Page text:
The Greensboro Zoning Commission in revolt over a bunch of rules is a little hard to imagine. But that’s what Greensboro Planning Administrator Mike Kirkman had on his hands when he tried to explain that the zoning commissioners would have to sign an agreement stating they would comply with all the new rules and regulations in the new City of Greensboro Boards and Commissions Handbook.

The requirements to get an “excused absence” from a meeting was what commissioners objected to the most. The new handbook and city ordinance governing boards and commissioners was passed by the City Council on April 16, 2019.

City Councilmember Justin Outling cast the lone no vote and he said that, while the goals were laudable, he couldn’t vote to hold volunteer appointees to standards that the City Council wasn’t willing to apply to themselves.

About absences the ordinance states, “Excused absences are granted by the board or commission based only on (1) written medical justification signed by a duly authorized Doctor of Medicine or (2) due to a family death, emergency, or illness.”

Zoning Commissioner Janet Mazzurco said, “This is not school, we are volunteers.”

Zoning Commissioner Hugh Holston said, “It should be enough that I’m ill and that I went to the doctor, but to have to have a not saying here are his symptoms and here is his illness. What happens to this note?  Does it go in a file somewhere?  So I’m going to have two medical files one at the doctor’s office and one in some file here at city hall.”

Zoning Commissioner Marion Dansby-Byrd said, “It’s none of the city’s business why you went to the doctor.”

Holston also pointed out that if he is sick he has to bring a note from his doctor that includes information about his illness, but if a member of his family is sick, he doesn’t have to have any proof at all.  Holston said that it seemed to him that since he was a member of his family, he shouldn’t have to bring a note for himself.

Mazzurco said, “I’m not going to my doctor and pay my copay just to get a note.”

Dansby-Byrd said, “I really don’t think the City Council has seen this.  I don’t think they would approve this.  I’m going to call three of them tonight.”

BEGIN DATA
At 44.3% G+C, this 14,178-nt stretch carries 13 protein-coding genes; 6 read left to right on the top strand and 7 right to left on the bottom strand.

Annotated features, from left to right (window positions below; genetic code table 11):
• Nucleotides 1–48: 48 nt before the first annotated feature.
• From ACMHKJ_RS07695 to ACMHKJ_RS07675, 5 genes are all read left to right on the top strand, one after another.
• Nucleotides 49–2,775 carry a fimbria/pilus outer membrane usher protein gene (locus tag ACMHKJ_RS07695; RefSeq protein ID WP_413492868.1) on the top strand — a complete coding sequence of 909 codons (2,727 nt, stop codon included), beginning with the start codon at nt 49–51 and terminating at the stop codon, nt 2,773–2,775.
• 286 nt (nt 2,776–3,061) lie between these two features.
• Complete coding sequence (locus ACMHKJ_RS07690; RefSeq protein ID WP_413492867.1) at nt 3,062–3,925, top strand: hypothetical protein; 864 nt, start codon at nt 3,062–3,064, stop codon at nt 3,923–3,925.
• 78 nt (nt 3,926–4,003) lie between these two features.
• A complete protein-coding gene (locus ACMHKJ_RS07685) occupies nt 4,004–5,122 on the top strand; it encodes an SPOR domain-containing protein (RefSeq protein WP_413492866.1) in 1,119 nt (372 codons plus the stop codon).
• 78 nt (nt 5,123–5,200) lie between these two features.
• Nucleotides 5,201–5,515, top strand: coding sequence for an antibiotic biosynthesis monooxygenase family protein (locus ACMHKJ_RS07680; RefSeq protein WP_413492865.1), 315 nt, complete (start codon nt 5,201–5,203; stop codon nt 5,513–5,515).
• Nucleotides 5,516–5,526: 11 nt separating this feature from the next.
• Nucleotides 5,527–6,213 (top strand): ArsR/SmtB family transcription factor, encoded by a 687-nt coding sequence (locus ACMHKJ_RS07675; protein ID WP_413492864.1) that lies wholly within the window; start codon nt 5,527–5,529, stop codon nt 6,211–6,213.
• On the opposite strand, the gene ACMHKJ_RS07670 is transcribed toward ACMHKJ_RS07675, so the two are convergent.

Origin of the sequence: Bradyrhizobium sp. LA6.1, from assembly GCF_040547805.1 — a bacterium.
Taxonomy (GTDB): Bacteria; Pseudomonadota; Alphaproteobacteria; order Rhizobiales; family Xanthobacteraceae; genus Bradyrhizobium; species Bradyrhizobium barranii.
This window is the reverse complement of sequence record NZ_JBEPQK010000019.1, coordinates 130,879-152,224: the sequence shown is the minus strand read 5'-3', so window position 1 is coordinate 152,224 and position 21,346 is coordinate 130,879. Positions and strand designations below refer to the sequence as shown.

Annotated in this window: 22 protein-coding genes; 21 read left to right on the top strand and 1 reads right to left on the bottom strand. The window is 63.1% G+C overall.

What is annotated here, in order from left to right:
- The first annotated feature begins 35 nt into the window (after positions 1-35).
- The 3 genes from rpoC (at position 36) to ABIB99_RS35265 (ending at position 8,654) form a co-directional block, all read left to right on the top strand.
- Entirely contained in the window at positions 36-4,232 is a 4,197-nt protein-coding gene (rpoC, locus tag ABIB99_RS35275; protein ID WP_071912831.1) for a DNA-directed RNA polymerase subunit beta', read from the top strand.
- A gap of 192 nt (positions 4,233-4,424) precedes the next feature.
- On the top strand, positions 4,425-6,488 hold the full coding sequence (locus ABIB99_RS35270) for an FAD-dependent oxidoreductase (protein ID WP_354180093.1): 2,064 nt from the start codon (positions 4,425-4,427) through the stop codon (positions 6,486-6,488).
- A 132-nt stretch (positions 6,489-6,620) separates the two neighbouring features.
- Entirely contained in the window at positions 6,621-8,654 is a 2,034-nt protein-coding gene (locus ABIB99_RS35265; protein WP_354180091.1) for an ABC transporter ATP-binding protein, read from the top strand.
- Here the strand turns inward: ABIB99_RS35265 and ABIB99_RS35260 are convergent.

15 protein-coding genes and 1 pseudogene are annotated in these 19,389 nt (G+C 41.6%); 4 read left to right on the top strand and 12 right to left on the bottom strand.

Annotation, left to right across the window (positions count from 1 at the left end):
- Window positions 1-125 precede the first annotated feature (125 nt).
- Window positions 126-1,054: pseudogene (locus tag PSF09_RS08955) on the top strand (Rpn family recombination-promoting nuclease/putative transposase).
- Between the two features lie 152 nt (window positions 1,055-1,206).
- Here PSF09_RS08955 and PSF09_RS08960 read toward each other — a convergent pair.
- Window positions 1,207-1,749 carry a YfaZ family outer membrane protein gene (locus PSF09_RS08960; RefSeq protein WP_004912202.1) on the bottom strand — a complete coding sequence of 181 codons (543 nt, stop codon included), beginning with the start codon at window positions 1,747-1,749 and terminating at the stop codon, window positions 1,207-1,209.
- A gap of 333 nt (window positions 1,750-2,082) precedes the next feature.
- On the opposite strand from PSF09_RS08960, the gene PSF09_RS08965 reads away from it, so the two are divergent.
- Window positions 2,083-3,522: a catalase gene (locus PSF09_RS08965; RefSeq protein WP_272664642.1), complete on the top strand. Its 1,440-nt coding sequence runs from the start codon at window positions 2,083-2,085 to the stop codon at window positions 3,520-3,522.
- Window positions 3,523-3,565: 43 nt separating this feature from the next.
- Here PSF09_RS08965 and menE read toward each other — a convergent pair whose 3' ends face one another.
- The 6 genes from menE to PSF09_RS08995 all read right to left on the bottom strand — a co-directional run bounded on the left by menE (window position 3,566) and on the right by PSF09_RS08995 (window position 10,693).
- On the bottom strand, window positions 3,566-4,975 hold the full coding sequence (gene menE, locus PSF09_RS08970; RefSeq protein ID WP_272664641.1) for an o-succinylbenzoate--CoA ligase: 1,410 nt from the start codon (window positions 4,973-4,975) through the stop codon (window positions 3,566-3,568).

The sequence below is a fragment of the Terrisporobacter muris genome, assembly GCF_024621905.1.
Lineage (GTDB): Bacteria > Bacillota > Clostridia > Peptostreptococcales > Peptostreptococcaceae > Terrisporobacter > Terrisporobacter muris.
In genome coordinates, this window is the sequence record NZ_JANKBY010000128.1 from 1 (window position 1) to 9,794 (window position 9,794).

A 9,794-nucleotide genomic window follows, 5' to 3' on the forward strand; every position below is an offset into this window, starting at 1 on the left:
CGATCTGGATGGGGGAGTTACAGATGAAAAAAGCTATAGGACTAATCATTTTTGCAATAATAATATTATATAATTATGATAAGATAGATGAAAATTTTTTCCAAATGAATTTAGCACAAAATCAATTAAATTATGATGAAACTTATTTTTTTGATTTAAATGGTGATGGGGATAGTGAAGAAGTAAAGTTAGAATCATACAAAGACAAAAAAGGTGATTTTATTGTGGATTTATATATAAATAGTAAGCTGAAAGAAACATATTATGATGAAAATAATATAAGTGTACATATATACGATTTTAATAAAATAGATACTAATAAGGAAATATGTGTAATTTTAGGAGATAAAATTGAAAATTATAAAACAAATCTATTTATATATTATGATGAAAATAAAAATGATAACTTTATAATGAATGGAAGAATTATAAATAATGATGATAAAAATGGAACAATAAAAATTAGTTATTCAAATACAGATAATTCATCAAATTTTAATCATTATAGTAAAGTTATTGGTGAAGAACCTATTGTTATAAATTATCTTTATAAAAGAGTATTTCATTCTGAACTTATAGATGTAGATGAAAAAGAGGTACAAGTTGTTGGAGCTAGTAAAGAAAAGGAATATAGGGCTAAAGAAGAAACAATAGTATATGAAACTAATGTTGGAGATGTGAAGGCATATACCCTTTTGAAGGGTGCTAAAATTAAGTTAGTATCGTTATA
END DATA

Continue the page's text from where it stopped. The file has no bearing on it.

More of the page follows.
Zoning Commissioner Zac Engle tried to explain that this was an effort by the City Council to establish some ground rules for serving on boards and commissions.  He said some boards month after month couldn’t get enough members for a quorum, so the meetings had to be canceled.  Engle, however, was fighting a losing battle. His fellow zoning commissioners didn’t like the idea of being treated like school children.

They also trashed another part of the agreement that tells them what they cannot do.  “The use of cell phones and electronic devices such as iPods and MP3 players for personal use during meetings is not permitted.”

Mazzurco asked who was going to police the use of electronic devices and how would it be done.

If members of boards and commissions are not allowed to use electronic devices for personal use during meetings, then the members of the City Council in particular Mayor Nancy Vaughan should hold themselves to the same standard.  Vaughan can often be seen scrolling through items on her iPad or texting on her cell phone during meetings and it’s not all city business.

The only member of the City Council who never texts or uses electronic devices during meetings is City Councilmember Yvonne Johnson who doesn’t text or email.

The zoning commissioners also didn’t like the idea of having a dress code which is described as  “business casual.”  Former City Councilmember Mike Barber often showed up for untelevised meetings in shorts and flip flops.  It’s certainly casual attire, but is that business casual?  If City Councilmembers can dress however they like for meetings shouldn’t the volunteers they appoint to boards and commissions have the same right?

Engle who works for Wrangler was in blue jeans and a flannel shirt.  He said that was business attire at his office.

About the agreement Kirkman said, “To serve you have to sign.”

Mazzurco responded, “You may have just lost your Zoning Commission.”

At least three of the zoning commissioners left the meeting without signing the agreement and it may have been more.

Since the meeting that began at 5:30 p.m. didn’t end until about 8:30 p.m. the zoning commissioners didn’t hang around after the meeting.

According to an unreliable source, the zoning commissioners all ran off to buy new clothe and line up friendly doctors to write undated notes for them.